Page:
Snakes in Trees

It is now winter, and most of the reptiles are underground so I am going to have to get creative. This column is about snakes in trees, and how to tell who’s who.

First of all, though unusual, any snake could find itself in a tree, even the least arboreal (arboreal means “lives in trees”). If you happen to see a snake in a tree, make sure to snap a photo because it may be a new behavior. Secondly, the “trees” around here are a bit wistful, but you know what I mean.

By far, the most common snakes to see in trees in this area are coachwhips. They are long, fast snakes that come in a variety of colors; around here, they are mostly black. I have witnessed coachwhips at the tops of trees, out on thin branches, hunting birds and much more, showing they are quite accomplished climbers. I have even seen them at the top of tall palm trees with no nearby vegetation.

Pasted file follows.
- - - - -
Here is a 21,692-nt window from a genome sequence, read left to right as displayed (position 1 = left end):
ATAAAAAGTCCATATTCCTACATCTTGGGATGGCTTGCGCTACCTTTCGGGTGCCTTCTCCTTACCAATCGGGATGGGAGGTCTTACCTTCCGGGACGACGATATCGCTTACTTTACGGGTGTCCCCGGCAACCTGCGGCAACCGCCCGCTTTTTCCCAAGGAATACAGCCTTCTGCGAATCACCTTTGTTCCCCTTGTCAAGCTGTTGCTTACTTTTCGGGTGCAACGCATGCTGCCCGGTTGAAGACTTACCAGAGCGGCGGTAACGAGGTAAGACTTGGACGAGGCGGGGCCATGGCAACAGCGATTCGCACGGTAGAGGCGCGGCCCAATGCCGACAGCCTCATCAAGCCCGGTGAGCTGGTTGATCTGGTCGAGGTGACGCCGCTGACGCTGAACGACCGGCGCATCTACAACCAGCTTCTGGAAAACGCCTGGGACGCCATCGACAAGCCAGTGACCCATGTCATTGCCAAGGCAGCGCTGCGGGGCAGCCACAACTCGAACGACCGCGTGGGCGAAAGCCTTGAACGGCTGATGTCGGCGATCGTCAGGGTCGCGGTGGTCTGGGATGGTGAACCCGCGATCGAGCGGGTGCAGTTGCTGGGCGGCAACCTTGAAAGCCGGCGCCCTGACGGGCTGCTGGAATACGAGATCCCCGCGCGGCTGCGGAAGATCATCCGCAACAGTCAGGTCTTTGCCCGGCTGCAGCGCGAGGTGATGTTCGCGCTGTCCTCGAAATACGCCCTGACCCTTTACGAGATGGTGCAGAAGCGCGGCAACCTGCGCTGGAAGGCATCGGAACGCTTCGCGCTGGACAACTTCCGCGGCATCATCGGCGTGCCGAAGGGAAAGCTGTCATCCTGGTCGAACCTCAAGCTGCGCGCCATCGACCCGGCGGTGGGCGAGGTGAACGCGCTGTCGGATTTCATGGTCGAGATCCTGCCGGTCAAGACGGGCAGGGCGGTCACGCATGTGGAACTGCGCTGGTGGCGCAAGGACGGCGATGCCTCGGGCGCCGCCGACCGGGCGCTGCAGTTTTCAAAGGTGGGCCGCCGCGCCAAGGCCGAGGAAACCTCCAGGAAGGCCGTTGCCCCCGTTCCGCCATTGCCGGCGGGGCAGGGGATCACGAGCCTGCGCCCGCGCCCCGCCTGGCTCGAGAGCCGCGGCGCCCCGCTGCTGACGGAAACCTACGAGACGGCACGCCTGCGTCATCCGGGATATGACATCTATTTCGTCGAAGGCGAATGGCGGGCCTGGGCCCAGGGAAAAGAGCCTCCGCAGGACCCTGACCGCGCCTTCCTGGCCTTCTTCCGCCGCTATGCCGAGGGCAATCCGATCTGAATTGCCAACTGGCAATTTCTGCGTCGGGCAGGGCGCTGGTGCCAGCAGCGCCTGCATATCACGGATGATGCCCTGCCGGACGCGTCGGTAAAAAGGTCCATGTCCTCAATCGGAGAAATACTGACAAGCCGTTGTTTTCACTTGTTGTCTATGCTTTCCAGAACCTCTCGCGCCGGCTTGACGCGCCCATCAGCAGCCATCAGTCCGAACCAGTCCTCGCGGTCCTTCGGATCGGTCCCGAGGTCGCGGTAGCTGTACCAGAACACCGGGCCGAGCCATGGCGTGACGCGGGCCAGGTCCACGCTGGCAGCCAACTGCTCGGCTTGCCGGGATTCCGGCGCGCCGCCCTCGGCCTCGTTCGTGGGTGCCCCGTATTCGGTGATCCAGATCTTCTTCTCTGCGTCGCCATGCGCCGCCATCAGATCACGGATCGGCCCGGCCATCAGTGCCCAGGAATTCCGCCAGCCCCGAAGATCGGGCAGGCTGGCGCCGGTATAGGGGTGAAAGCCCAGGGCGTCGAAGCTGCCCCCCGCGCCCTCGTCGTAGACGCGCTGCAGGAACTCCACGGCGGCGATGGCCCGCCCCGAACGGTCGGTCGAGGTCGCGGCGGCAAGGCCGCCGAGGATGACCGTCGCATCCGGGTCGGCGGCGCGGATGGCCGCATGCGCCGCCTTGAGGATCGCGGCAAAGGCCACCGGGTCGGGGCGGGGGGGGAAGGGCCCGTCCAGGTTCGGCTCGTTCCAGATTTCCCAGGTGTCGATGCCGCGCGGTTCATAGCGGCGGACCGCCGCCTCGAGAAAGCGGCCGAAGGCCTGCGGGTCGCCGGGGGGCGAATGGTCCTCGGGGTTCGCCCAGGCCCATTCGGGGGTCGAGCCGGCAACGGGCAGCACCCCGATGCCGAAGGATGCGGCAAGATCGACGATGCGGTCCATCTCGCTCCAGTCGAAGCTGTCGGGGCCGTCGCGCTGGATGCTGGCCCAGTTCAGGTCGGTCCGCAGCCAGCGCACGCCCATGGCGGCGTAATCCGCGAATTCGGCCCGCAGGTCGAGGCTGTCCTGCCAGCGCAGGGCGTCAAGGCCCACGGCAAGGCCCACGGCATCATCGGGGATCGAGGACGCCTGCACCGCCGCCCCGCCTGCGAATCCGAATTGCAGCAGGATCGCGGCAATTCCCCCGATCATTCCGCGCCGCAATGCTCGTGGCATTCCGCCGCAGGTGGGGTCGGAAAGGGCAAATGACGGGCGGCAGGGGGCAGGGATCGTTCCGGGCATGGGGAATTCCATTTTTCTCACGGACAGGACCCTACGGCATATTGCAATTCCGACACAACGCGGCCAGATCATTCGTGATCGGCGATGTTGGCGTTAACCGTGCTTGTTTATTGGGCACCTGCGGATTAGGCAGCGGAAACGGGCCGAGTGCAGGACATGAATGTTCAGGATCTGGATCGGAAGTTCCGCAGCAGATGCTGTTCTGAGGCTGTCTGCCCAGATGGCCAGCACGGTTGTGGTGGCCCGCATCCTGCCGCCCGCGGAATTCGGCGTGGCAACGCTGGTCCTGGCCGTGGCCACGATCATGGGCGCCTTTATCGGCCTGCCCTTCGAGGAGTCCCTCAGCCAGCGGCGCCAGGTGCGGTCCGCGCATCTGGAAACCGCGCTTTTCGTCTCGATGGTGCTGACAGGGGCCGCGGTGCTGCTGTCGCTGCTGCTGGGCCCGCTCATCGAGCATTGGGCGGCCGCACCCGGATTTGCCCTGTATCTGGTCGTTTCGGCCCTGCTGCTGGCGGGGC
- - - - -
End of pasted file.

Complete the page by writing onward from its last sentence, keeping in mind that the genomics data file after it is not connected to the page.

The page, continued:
Another type of arboreal snake in the area — although much rarer — is the Baja California Striped Whipsnake. Relatives of the coachwhip, these snakes are elusive and prefer wetter habitats, meaning they are mostly found in the mountains. They are black with yellow stripes, not to be confused with patch-nosed snakes, which can be black and cream-striped, and live throughout LV/ES. As for the patch-nosed snake, I have personally seen one in a tree, although they are not known to spend much time suspended in vegetation.

A few more snakes that you may see in trees include: Cape Gopher Snakes, which sometimes raid birds’ nests; Baja California Rat Snakes, which are quite rare but spend a good amount of time in trees; California Kingsnakes, which are known to hang out off the ground; and lyre snakes, who enjoy treetop life on occasion as well.